I’ve been trying to use Google’s Inbox for the last few days, without much luck. It’s kind of a similar situation to Mailbox, a few months back.
I’m really on board with the idea of reimagining email, though. My conclusion at this point is that the design of this rather similar apps is that they just don’t work well for me.
The thing is, to really make use of either of them to their full ability, I have to go into Gmail and turn off all the filters that automatically sort most of my messages into folders and bypass the inbox. I also need to think about a new model of handling the “to do” emails. I don’t typically think of my personal* emails as “do now” or “do in a week.” Mostly, they are “do this as soon as you have the energy to do it,” which means that my emails stick around in the inbox or relevant folder, marked unread, until I can handle them. Also, in the past year I really started using Evernote for many things, including keeping track of tasks. I hesitate to open up another source of to-dos.
The ability to make email disappear until I’m ready to handle them sounds really cool, but it’s just not the way I’ve worked – I generally don’t have specific dates where I think I can deal with them.
The bundling capability in Inbox also looks pretty cool but, again, I’ve gotten a pretty good handle on my email through heavy use of folders (or labels, if you will).
What I really want to do is try out Inbox for my work email. That’s where I always have emails that I want to follow up with at specific times and have a continuous stream of topics where I can’t really predict how I’ll want to support them. Maybe one day.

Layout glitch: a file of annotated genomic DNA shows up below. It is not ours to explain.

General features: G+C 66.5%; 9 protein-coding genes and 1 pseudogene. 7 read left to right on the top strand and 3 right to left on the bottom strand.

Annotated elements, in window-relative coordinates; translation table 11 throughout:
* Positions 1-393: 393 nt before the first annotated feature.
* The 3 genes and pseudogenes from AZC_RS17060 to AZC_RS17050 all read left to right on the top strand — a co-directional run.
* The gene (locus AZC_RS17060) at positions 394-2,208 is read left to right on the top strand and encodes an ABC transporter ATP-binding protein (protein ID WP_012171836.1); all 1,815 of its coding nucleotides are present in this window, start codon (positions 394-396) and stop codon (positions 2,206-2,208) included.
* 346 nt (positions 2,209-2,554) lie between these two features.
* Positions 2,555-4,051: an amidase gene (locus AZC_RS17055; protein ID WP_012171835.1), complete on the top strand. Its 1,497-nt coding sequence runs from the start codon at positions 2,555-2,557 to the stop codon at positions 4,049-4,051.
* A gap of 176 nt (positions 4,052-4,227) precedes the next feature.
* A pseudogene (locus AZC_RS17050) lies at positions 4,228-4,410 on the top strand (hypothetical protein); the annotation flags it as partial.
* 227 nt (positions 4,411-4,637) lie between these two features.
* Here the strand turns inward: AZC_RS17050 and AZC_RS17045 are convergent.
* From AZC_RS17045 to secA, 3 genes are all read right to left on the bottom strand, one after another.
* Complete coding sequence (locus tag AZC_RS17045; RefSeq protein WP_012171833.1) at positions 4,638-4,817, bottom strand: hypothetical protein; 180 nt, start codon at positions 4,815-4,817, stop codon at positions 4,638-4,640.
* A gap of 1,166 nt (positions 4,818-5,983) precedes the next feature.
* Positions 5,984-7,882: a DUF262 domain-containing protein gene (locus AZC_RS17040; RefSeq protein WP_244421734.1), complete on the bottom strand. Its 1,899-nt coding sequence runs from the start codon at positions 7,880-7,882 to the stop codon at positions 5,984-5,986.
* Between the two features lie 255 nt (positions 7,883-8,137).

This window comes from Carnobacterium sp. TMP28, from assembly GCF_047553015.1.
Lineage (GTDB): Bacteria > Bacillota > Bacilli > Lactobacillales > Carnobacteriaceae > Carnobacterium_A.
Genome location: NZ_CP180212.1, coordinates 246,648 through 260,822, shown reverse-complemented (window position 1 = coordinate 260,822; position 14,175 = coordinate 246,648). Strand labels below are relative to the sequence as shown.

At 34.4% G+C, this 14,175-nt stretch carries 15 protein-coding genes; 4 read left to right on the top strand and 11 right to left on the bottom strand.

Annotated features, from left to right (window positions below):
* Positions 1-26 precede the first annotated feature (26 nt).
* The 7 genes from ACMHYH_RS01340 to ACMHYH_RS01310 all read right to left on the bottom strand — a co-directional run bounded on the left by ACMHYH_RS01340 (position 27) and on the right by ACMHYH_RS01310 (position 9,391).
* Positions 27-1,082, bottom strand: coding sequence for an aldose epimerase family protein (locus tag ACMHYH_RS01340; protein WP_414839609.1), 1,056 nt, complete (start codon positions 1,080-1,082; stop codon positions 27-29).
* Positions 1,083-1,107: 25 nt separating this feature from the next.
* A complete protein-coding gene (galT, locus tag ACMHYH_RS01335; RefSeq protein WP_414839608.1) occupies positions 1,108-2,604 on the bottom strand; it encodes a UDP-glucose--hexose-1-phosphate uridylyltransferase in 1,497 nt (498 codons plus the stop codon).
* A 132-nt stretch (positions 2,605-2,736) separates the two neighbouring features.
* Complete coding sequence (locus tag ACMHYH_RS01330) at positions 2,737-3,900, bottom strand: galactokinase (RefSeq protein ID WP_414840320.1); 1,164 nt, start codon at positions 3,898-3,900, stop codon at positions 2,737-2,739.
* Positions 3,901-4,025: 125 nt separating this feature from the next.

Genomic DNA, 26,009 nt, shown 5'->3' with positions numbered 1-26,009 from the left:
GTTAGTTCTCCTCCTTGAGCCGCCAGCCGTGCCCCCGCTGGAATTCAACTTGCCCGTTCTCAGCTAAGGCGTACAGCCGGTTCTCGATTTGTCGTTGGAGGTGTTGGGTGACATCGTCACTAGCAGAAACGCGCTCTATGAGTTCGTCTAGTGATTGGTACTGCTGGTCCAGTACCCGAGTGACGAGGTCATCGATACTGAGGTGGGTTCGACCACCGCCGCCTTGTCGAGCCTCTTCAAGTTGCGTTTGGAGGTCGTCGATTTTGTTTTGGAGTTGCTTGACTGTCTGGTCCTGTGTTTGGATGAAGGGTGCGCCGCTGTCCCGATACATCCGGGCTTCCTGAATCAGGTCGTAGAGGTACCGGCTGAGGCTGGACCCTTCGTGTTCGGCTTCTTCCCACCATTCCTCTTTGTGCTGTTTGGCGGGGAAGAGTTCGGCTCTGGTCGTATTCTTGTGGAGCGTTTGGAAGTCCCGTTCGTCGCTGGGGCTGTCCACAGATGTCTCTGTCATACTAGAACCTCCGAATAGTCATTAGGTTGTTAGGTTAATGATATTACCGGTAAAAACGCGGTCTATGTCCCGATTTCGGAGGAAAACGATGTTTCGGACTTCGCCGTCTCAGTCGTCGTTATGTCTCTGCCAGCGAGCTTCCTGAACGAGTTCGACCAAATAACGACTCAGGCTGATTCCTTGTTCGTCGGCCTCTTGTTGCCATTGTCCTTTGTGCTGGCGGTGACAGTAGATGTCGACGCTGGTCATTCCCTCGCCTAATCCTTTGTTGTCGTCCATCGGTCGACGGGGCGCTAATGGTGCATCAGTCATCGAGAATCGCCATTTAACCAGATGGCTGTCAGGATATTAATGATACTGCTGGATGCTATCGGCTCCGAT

*As it turns out, “personal” actually means “personal-for-fun and personal-for-all-professional-activities-outside-my-job.”
Late last year, I was involved in usability testing and encountered something I did not expect to find. Multiple participants were completely defeated by Apple’s Magic Mouse.
Specifically, they couldn’t figure out how to scroll. This problem was compounded by the way that scrollbars vanish by default in more recent versions of OSX. To top it off, the default scroll direction recently reversed in OSX, meaning that even if these participants learned how to use the Magic Mouse, they kept scrolling the wrong way.
I didn’t expect to be helping participants learn how to use a mouse in 2014. Twenty years ago, usability texts discussed how you might find test participants that don’t have computer experience (meaning you might have to train them) and of course the older someone is, the more likely it is that they’re not experienced with computers. And I’m just coming at it from the perspective of usability testing in the USA—of course there are places in the world where people don’t use a mouse.
But we were working with American college students, and Apple made them feel stupid. I like the Magic Mouse, overall. Having the scrollbars vanish doesn’t affect my workflow. And I spent a couple of days training myself to use the new scrolling direction. For someone used to Windows or older versions of Apple’s computers, or someone that just uses a laptop all the time, walking in off the street and trying to use this lab setup was challenging and distracted them from the test tasks.
I’m not sure what to do about it yet. I’m not ready to say that we need to screen people or offer a short training session. I did go back and change the scroll direction, restore the scrollbars to always displaying, and get another mouse with a scroll wheel. Doing these things solved the immediate problem, but I’m just not sure what the long-term implications are.
I got a copy of the fourth edition of About Face for Christmas because obviously that’s the kind of gift that I would appreciate. I read the second edition almost ten years ago and it’s a book that stuck with me over the years.